Cool. But those are some damn ugly fonts.


> It's built on PHP and MySQL.

And Comic Sans... :P


Thanks for this. It looks awesome!!!


>brief resurgence distributing binaries - images, video, warez - but even that era faded

The author is clearly not sufficiently connected. Binaries are going stronger than ever.


This is all I thought Usenet was used for at this point.


People still discuss stuff... :)

Most people these days know of Usenet as a source for pirated content, but people still do talk there...

https://groups.google.com/forum/#!forum/alt.callahans

I always felt like Usenet was slow, and the idea that you'd have to ask the server for new changes (like email) rather than getting them pushed down to you is what I believe "killed" the platform. Plus, Usenet was distributed so you had to wait until a message propagated to the server you connected on. Discussion platforms built on the Web are (were?) far less difficult to keep together than Usenet, because a company can pay a staff of people to keep the content up and there's only one place to get the content.

Say what you will about anonymity and secure communication, but Usenet died because it was hard to use...not because it was a bad idea.


I never spent any time there, but it warms my heart to hear that alt.callahans is still alive.

My impression of Usenet's death is closely related to your "hard to use" summary: it required people to install and configure a separate client, in an era when many forums were becoming available through the web browser folks already had. (Standalone email clients are far less popular today than they used to be, too. But Usenet didn't remain essential until web interfaces became usable the way that email did.)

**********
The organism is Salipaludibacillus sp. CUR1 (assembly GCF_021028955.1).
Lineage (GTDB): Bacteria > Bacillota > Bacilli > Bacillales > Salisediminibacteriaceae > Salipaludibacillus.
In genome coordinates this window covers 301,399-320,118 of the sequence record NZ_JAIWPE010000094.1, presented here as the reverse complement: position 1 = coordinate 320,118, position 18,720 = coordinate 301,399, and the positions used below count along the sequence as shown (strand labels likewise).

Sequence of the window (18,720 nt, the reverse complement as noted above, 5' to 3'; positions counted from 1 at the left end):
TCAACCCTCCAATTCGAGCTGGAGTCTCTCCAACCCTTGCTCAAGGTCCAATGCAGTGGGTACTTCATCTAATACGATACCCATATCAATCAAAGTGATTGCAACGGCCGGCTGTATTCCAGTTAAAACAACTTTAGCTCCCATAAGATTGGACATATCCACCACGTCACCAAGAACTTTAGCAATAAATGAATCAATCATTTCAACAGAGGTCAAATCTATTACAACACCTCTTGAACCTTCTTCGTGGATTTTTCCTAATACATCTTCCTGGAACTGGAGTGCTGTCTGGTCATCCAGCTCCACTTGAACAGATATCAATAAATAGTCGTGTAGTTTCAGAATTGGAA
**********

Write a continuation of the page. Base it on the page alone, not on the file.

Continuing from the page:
Yes agreed.

Binary downloading seems to be increasing due to both the higher speeds and the anonymity USENET can provide in comparison to filesharing system like torrents.

Now yes, perhaps discussion groups are on the decline and being replaced by individual websites and their forums but I feel that USENET still offers a great advantage in the case of say medical conditions - were you want to be anonymous but still want to participate in a discussion.

Granted if you are uploading copyrighted content in your home country you can be tracked but otherwise USENET is anonymous

Also sites like http://usenetreviewz.com/ are advertising Black Friday specials and keep up to date news articles on their so yes, USENET may be now well known but I think USENET will be around for a long time